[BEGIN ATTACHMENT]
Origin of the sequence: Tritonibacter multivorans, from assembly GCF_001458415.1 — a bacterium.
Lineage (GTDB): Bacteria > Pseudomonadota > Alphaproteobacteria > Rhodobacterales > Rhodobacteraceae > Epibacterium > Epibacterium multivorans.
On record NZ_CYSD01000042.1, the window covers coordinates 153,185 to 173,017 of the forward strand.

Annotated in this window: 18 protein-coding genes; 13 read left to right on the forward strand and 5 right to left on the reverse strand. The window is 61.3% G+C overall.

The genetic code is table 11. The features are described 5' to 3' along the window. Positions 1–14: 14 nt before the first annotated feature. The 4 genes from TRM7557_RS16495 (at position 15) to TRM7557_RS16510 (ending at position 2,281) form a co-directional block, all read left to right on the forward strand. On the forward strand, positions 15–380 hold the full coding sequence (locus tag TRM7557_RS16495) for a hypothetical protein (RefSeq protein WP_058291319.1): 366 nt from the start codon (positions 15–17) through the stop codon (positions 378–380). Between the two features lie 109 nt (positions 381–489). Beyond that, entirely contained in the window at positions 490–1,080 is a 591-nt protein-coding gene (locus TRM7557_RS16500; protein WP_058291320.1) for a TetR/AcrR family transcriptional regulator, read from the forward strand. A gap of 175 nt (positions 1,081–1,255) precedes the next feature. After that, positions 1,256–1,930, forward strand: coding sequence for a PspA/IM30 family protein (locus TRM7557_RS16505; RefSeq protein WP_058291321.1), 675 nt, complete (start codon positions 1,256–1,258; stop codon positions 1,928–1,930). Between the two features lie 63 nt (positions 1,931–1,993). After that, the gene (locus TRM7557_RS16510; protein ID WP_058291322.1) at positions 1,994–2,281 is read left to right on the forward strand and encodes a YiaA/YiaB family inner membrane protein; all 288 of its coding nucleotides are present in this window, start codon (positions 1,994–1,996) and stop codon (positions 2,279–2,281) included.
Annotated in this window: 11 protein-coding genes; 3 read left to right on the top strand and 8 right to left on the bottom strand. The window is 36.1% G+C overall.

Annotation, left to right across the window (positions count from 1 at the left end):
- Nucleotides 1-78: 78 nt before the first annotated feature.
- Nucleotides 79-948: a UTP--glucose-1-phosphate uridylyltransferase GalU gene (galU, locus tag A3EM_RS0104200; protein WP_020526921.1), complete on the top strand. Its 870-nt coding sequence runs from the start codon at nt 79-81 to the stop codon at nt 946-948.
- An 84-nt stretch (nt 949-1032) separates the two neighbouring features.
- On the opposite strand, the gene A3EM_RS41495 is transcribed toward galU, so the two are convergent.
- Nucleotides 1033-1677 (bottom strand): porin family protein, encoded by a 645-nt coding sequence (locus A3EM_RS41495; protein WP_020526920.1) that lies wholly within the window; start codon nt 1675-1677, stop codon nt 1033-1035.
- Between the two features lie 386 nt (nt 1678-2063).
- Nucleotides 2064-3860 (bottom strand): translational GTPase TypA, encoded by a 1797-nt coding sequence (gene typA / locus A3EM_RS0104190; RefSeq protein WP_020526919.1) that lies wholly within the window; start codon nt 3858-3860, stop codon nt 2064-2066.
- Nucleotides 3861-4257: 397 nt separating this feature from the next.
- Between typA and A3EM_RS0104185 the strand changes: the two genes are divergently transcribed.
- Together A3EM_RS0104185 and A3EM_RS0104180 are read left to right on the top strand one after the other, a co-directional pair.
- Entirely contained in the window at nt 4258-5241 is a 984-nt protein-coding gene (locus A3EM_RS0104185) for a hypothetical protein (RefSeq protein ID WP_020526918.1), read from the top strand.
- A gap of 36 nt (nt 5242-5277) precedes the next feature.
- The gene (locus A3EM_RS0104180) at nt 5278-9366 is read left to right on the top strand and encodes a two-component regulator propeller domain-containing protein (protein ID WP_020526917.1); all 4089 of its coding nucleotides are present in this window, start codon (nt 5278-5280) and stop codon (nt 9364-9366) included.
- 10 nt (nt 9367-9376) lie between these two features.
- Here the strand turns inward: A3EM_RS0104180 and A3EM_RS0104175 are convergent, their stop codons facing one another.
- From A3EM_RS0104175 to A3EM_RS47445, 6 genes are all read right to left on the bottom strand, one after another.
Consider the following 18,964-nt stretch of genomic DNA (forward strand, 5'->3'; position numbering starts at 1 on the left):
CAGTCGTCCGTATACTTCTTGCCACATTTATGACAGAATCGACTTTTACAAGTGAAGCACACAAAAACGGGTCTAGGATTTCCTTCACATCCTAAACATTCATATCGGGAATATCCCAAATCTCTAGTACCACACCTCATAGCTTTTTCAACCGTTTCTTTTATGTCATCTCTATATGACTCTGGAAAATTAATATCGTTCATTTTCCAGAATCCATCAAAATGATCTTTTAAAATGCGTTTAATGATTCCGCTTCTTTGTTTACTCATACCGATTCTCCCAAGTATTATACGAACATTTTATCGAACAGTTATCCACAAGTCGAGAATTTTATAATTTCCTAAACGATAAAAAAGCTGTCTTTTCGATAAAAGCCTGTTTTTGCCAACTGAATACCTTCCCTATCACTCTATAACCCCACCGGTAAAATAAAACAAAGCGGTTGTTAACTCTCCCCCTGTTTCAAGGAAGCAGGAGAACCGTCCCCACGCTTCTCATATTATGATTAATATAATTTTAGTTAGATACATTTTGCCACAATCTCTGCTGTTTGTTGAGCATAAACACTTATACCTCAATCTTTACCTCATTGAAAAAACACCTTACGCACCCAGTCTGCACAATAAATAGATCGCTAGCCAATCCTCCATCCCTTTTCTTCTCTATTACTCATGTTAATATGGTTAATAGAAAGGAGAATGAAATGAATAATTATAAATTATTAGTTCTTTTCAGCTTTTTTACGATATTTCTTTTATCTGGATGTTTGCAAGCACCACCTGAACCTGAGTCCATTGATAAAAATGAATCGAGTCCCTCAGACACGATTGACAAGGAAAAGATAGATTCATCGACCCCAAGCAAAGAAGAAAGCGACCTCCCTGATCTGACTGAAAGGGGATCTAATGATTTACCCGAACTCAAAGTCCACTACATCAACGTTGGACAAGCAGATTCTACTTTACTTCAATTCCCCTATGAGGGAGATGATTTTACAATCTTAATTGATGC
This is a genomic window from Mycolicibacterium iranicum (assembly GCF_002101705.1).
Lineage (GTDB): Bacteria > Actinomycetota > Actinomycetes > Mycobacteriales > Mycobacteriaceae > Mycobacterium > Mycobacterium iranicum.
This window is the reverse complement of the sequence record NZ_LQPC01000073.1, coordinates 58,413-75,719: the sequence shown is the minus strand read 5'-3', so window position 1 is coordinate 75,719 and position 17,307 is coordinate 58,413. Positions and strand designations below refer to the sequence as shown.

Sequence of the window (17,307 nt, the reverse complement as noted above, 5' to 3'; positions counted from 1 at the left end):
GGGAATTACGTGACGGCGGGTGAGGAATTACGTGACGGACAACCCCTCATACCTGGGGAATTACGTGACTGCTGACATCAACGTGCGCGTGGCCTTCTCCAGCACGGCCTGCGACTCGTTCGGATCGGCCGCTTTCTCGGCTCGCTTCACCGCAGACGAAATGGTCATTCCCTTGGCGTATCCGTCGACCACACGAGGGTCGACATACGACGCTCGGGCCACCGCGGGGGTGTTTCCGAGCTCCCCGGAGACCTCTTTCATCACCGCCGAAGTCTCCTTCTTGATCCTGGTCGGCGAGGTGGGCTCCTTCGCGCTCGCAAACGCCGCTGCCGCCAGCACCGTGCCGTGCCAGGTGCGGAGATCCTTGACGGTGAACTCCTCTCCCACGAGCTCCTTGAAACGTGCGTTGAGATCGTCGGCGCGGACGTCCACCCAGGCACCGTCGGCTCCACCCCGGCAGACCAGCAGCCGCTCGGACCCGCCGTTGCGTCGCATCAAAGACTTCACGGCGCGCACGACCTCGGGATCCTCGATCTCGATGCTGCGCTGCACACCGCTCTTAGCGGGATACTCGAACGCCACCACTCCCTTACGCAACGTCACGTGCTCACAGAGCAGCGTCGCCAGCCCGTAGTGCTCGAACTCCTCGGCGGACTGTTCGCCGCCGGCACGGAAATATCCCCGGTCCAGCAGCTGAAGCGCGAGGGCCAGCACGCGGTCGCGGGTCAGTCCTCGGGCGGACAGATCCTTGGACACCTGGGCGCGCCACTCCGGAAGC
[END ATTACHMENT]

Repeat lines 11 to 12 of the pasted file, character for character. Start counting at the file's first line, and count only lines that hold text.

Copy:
- On the opposite strand, the gene A3EM_RS41495 is transcribed toward galU, so the two are convergent.
- Nucleotides 1033-1677 (bottom strand): porin family protein, encoded by a 645-nt coding sequence (locus A3EM_RS41495; protein WP_020526920.1) that lies wholly within the window; start codon nt 1675-1677, stop codon nt 1033-1035.